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The high cost of living for families means it’s often falling to grandparents to contribute to registered education savings plans.

Many of the RESP enquiries I get are from grandparents who want to help their grandkids afford the cost of a post-secondary education. The latest query comes from a grandfather who has already made an important decision about RESP investing -- he wants to use exchange-traded funds. “What is the best ETF for an RESP,” he asked.

Helpfully, he provided the ages of his four grandchildren. They range in age from one to seven years old. That’s key information for using balanced ETFs, which are a universal investing tool that happen to work extremely well for RESPs. A balanced ETF, also known as an asset allocation ETF, is a fully diversified portfolios available in a single fund.

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There are basically five flavours of balanced ETF - conservative, income-focused, balanced, growth and all-stocks (the balancing comes in the form of exposure to Canada and global markets). Look to Vanguard, BMO and Blackrock’s iShares series of ETFs for a good, basic selection of these funds.

Let’s figure on an RESP beneficiary starting college or university at age 18. By age 15 or 16, you’d want to make capital preservation a priority and use guaranteed investment certificates for all or most of an RESP. Prior to that, your choice of balanced ETF should be guided by the age of the beneficiary and your feelings about stock market risk. Here are some rough guidelines:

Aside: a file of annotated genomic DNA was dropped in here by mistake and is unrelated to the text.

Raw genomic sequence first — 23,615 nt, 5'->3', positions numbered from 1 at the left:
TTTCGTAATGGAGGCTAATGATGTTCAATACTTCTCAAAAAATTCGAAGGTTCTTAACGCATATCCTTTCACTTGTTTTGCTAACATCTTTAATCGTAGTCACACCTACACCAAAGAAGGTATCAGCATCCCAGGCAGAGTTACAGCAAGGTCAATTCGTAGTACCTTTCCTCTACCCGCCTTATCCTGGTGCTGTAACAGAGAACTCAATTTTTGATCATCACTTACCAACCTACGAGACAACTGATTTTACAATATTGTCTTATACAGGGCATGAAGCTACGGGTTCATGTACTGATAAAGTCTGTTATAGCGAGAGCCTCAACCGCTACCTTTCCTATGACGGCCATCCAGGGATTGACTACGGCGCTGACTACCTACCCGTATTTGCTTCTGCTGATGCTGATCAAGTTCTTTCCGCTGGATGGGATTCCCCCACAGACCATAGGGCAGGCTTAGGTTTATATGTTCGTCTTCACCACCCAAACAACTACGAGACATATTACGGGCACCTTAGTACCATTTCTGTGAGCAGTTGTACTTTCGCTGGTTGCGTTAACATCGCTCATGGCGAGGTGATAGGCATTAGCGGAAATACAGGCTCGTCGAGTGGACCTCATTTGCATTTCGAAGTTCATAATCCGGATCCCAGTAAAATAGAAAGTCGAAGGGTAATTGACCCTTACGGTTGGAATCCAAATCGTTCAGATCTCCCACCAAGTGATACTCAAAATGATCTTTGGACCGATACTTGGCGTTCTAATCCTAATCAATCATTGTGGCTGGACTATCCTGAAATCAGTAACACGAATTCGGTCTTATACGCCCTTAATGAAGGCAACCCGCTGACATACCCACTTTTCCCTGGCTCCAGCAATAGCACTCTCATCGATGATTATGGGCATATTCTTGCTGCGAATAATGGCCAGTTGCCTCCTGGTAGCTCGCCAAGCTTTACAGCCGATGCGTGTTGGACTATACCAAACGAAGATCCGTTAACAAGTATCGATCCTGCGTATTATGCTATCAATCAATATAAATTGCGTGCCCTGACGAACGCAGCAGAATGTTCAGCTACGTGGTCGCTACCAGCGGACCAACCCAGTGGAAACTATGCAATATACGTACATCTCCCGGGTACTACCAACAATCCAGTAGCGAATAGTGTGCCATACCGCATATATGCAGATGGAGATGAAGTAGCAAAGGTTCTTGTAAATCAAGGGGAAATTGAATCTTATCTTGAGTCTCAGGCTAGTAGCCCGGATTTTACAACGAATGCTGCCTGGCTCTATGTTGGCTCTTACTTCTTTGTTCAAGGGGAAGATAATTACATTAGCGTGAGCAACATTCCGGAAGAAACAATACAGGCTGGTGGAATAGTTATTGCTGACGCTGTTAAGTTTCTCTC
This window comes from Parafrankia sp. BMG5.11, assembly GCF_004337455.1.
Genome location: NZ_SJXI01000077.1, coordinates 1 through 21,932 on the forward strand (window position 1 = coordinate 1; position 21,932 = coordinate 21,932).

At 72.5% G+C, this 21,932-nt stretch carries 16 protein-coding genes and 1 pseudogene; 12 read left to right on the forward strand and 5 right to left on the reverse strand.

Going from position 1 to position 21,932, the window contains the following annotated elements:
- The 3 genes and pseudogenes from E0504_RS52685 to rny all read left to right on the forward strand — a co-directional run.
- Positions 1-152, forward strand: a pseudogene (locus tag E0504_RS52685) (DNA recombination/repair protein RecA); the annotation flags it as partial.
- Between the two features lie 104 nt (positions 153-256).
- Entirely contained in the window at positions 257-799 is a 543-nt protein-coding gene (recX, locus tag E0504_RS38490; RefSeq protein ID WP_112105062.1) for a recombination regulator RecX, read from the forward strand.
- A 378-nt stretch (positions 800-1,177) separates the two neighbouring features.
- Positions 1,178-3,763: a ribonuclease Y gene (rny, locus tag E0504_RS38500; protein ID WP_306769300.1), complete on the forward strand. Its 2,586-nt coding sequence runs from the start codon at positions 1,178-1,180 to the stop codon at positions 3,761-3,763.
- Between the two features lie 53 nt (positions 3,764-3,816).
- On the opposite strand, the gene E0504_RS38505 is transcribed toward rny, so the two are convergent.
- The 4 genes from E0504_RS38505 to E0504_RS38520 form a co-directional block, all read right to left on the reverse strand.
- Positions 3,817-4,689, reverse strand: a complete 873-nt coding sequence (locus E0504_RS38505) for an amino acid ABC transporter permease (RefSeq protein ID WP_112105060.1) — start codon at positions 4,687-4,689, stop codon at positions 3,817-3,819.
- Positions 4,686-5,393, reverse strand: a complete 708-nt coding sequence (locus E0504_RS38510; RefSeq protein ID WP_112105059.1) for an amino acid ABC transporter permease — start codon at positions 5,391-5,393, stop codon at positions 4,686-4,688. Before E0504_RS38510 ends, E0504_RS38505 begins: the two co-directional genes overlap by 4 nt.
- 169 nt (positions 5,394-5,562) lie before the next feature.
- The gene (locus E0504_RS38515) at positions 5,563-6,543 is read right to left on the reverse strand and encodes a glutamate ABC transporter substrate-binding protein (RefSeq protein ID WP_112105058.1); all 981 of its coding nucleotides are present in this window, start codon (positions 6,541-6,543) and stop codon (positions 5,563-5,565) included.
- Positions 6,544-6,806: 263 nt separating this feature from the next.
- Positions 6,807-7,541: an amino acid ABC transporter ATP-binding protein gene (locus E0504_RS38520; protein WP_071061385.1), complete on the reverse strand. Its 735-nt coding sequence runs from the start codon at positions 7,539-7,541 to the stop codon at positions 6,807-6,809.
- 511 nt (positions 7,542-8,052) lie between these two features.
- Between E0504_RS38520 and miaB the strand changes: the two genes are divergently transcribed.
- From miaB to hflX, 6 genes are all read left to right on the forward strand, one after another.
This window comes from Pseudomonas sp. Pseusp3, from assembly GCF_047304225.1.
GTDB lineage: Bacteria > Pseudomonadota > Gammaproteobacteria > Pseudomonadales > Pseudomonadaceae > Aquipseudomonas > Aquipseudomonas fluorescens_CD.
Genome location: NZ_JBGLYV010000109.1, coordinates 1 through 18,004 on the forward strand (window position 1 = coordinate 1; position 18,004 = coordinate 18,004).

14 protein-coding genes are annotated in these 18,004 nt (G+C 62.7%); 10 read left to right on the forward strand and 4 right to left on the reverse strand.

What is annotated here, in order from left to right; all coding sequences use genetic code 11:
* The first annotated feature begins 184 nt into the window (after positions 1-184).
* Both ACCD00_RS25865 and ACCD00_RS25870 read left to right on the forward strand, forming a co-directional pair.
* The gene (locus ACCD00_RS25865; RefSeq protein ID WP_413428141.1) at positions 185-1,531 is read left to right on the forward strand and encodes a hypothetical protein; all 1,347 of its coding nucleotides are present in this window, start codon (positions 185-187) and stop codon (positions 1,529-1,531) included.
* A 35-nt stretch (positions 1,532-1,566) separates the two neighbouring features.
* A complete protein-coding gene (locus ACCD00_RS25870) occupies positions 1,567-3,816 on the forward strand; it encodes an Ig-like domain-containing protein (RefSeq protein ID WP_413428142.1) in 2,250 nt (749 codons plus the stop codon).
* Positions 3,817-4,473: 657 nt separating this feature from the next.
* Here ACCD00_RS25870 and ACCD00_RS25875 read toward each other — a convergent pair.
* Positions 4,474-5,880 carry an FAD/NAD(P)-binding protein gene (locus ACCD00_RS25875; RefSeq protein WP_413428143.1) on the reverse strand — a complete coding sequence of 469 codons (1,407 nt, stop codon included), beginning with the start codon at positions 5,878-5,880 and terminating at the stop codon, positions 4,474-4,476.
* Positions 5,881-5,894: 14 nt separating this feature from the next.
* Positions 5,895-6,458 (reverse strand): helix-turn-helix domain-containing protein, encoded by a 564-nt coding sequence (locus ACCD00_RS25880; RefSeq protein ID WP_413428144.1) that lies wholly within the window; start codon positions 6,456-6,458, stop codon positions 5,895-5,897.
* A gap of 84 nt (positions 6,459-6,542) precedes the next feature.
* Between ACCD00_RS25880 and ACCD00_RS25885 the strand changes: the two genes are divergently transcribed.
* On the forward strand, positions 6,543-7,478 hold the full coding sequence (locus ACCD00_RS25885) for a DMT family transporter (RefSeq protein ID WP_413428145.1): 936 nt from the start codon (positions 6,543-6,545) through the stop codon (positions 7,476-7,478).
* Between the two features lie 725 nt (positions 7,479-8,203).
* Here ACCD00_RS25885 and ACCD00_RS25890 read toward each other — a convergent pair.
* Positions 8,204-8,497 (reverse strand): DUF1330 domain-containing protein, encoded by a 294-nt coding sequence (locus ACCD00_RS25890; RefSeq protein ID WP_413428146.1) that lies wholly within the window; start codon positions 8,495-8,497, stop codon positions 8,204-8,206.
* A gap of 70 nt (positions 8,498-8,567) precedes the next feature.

• Growth-oriented funds: With roughly 80 per cent of their holdings in stocks and 20 per cent in bonds, they make sense the RESPs of children up to 13 years of age or thereabouts. After that, you’ll want to think about dialling down the risk level in anticipation of the student reaching graduation.
  • Balanced funds: The more modest tilt to stocks over bonds (figure on 60 per cent stocks, 40 per cent bonds) makes sense for parents and grandparents who take a somewhat more cautious approach to investing; also a candidate for RESPs for early teens.
  • Conservative funds: An alternative to the balanced fund for people who want a less volatile investing experience that limits downside risk and upside gains through a higher weighting to bonds over stocks (something like 60 per cent bonds, 40 per cent stocks). Well-suited as a bridge between the aggressive investing years of an RESP and the capital preservation years when a student is approaching graduation and then moving on to college or university.

-- Rob Carrick

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